It was unfortunate that a Jessica Rabbit doll slipped through the merchandise cracks back in 1988, but at that time, a sexy cartoon doll was something I'm sure few retailers were going to risk creating. Although adults had been collecting such things for years now, that was a time before the internet would bring all the geeks together to shop in the safety of their mother's basement - thus also making it way before the demand for female collectibles was realized.
Some time in 1999, a sneak peek image of the first ever Jessica Rabbit doll was released and made its way through the web. It was more than stunning, and looked to be everything a Jessica collector could imagine... but things changed. Another image was found of the doll on display at Toy Fair, with slight variations. The modifications were not all that bad and is something that happens to products all the time. Jessica was prominently featured too, along with a nice display of the Ink and Paint Club stage. But, when a third image was released, replacing the first on many sites, it showed a very
different look, making things bit confusing. In the end the doll actually released seemed like a combination of all three, but looked less like the original image. Let’s examine.
First, the face and hair. The initial image released was actually very close to what Jessica should look like. She had the larger eyelid, small nose and bigger lower lip. The Toy Fair image looked similar except her hair was longer and skin-tone lighter. The new image was totally different though. Her eyelid was sculpted a lot smaller and she now had a deep line of eye shadow around it. Her eyes were more open. Her expression was no longer a Mona Lisa smile, but rather a pout. Her upper lip was much larger than the lower and her face was very rounded.
The body was the next big difference. The skin-tones seemed to change a little, along with her bust size. The arms appear to have changed slightly with more attention on the purple coloration than the shape. The dress in the last photo puts the slit on the correct side and the over all dress look changed. The leg, which had a nice slight bend to it in the first images, is totally taken away in the last- going just straight down to her high heels, which are sculpted onto the doll.
The end result uses much of the elements from the latter promo photo. However, the doll still looks good for the first attempt ever. The doll stands at about 14 inches tall. The dress is an oddly stiff material though, but I suppose it's better made to stay in place. The glitter seems to be put on top of the material rather than part of it, but I don't recall any glitter coming off very easily - which is a plus. The purse is stitched to the dress which is a little annoying, and if you are planning to remove her from the box, be prepared to take some time with it. She is articulate at her neck, biceps and at an odd waist angle. She also wears gold earrings and black panties - settling that nasty rumor once and for all.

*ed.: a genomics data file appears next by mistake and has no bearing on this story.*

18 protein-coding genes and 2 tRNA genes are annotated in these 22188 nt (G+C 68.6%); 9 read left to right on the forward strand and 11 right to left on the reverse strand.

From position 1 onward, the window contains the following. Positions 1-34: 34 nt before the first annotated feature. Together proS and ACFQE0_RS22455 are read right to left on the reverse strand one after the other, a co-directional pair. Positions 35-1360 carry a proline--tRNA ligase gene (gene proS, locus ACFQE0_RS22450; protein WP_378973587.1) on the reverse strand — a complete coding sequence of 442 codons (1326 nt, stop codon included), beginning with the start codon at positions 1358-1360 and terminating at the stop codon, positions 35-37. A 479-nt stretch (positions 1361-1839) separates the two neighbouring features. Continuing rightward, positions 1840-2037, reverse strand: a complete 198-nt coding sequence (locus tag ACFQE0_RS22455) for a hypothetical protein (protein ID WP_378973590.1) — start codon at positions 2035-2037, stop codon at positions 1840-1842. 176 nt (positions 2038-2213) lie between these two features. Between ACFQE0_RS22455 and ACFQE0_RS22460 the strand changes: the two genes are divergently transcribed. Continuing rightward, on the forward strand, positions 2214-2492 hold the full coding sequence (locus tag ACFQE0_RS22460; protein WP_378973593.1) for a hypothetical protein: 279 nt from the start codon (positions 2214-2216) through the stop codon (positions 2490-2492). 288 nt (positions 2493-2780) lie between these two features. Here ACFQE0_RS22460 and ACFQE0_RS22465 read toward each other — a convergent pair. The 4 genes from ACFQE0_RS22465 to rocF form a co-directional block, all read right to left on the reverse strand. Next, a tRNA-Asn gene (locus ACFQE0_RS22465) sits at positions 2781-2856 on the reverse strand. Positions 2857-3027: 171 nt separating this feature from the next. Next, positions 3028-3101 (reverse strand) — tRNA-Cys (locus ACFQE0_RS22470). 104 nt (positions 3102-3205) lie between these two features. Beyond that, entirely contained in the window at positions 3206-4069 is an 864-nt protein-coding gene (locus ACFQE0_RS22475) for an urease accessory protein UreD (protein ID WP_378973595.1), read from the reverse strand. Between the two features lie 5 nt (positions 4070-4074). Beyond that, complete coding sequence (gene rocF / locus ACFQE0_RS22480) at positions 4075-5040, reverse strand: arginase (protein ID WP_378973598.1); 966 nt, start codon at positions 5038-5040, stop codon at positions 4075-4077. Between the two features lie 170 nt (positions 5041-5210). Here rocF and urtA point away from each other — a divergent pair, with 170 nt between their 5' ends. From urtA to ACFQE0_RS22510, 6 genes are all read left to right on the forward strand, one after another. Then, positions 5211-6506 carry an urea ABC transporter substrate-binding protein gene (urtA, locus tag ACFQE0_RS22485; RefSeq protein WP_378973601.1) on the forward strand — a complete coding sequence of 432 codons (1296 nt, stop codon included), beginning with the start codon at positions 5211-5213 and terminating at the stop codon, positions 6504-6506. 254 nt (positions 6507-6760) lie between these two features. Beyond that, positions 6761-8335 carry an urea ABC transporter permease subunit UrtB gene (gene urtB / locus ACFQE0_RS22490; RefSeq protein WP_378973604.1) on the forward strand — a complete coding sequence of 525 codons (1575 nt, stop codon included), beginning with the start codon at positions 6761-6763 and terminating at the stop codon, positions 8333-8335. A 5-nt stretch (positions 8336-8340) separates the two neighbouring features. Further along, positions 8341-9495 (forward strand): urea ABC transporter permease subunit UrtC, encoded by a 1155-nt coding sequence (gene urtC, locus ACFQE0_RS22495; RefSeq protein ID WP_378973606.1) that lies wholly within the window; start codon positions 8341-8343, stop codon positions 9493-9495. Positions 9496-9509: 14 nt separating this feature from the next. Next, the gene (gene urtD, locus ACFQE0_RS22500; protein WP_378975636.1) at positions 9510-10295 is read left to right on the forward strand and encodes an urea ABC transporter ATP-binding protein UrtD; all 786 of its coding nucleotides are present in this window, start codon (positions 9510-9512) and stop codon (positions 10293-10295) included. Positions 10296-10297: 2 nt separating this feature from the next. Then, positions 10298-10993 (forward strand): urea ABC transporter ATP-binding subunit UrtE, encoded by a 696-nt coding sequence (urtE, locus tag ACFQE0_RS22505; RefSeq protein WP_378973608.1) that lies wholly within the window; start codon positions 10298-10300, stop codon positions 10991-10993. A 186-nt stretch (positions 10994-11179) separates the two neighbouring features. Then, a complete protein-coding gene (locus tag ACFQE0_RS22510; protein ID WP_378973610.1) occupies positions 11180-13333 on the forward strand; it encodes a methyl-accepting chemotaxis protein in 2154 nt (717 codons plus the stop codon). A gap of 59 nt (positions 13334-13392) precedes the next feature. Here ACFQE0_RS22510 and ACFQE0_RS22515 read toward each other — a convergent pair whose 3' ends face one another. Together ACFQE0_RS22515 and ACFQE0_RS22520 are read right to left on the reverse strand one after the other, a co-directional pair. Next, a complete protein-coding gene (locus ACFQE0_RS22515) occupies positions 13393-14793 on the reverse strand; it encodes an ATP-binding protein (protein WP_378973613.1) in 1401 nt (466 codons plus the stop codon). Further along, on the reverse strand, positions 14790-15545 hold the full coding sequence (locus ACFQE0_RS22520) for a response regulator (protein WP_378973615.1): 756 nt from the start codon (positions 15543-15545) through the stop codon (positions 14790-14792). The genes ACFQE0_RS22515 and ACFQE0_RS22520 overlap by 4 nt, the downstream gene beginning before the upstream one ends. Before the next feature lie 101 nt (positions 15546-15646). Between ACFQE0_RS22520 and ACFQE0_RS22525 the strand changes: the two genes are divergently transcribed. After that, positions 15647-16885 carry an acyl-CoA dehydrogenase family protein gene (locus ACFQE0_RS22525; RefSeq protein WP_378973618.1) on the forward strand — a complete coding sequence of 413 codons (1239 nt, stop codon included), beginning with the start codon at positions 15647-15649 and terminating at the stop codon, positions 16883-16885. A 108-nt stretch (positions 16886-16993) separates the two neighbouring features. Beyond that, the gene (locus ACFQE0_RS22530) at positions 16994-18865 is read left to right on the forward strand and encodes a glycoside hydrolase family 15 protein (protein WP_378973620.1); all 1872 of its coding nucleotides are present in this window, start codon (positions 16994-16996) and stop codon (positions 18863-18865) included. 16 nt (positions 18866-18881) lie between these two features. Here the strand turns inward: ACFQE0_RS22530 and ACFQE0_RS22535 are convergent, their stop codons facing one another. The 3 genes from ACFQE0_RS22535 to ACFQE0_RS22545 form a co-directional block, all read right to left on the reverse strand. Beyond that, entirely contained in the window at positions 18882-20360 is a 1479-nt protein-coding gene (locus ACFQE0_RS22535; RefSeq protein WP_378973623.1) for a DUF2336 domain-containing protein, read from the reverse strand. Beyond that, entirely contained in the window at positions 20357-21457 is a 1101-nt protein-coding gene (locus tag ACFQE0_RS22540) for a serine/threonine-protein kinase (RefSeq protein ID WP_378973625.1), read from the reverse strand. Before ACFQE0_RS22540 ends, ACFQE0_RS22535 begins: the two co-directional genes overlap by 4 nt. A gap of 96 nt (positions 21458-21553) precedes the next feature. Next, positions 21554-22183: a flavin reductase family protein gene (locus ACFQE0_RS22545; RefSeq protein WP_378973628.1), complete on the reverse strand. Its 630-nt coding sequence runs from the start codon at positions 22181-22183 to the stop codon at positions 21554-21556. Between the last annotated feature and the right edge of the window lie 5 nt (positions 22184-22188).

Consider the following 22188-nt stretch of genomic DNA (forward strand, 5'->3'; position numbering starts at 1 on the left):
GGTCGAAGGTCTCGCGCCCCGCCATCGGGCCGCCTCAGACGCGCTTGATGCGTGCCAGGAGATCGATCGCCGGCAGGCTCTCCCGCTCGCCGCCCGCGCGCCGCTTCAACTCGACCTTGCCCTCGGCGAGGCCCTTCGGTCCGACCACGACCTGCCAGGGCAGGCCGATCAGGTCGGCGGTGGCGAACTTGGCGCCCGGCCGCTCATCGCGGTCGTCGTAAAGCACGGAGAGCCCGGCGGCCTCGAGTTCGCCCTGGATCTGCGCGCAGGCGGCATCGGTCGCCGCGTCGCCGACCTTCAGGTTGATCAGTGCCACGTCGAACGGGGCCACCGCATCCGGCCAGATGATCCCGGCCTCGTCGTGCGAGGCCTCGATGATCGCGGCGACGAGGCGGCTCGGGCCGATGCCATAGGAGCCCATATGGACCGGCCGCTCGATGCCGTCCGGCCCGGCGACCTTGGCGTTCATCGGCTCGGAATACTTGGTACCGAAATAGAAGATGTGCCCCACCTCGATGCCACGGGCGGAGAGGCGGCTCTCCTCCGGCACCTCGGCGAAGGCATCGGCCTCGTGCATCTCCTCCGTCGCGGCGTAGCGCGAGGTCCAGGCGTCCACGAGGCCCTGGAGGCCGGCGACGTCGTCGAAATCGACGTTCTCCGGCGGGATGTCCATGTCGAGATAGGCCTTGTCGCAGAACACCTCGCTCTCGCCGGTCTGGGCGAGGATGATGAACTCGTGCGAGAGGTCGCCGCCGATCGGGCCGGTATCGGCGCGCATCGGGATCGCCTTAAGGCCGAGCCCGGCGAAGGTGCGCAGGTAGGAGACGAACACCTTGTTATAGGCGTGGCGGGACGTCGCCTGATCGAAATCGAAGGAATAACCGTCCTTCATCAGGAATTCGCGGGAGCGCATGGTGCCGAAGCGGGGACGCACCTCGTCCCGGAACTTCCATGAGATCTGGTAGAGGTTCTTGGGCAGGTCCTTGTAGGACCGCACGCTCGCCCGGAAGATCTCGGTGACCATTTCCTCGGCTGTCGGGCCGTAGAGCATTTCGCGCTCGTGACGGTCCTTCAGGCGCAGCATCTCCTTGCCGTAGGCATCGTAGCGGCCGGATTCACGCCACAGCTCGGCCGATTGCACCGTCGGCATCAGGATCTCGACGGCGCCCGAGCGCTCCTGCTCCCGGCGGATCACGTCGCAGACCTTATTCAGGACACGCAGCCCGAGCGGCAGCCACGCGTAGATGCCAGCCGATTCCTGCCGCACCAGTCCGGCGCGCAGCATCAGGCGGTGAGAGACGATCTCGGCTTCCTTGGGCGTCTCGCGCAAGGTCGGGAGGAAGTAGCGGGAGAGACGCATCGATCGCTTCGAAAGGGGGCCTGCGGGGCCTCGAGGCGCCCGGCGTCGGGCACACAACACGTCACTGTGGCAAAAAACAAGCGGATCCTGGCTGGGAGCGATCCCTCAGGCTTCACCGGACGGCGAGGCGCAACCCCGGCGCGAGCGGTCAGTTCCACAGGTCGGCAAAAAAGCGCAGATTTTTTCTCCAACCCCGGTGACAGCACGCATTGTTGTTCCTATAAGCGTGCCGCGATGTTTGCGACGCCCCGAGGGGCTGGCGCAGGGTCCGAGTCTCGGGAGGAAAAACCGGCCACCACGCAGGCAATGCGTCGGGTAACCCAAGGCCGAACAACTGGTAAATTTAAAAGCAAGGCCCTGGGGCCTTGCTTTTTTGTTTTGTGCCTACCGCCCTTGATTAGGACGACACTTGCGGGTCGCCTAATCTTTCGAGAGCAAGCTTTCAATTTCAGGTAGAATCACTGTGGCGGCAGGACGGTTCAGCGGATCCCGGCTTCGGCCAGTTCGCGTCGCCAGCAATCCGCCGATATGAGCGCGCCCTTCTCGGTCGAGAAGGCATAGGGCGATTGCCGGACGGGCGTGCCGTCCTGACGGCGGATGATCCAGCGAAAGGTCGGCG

The other accessory Jessica comes with is her stand. The backing is a clear plastic which goes around her waist and connects to the base. The base is shaped like a film reel with her name on a decal across the side. The box is an interesting shape with an hourglass type window that extends to the top of the box. The color is a deep purple that really presents the doll well, especially with the spotlight look behind her. The movie logo is fantastic as the red finished with glitter.
I'm not exactly sure why this was called WOW! Jessica Rabbit Special Edition
. The title to Who Framed Roger Rabbit did not end with a question mark, as it was considered bad luck in Hollywood to end your movie title with one. Perhaps they should have used this rule here when creating the doll - WOW!. Also, calling it a Special Edition is peculiar, since there was no other edition of this doll.
There was no official reason given for the change to the doll's look.
Read the Exclusive interview with the Jessica Mattel Doll designer, Lisa Temming
, to find out plenty of details about this doll. According to a doll sculpting website
, "This was a licensed sculpt that was done for the Disney licensing department at Mattel. This was a very hot property and so took many meetings between Disney and Mattel to get the final approval. Once on the shelves, it was an extremely hot seller."
This gets a 3½ because of that teaser image being released not actually being the doll offered. It's good for a first time Jessica Rabbit, and the details and colors are all correct here, but the unreleased prototype set expectations very high.
Exclusive Jessica Rabbit Artist Interview - Lisa Temming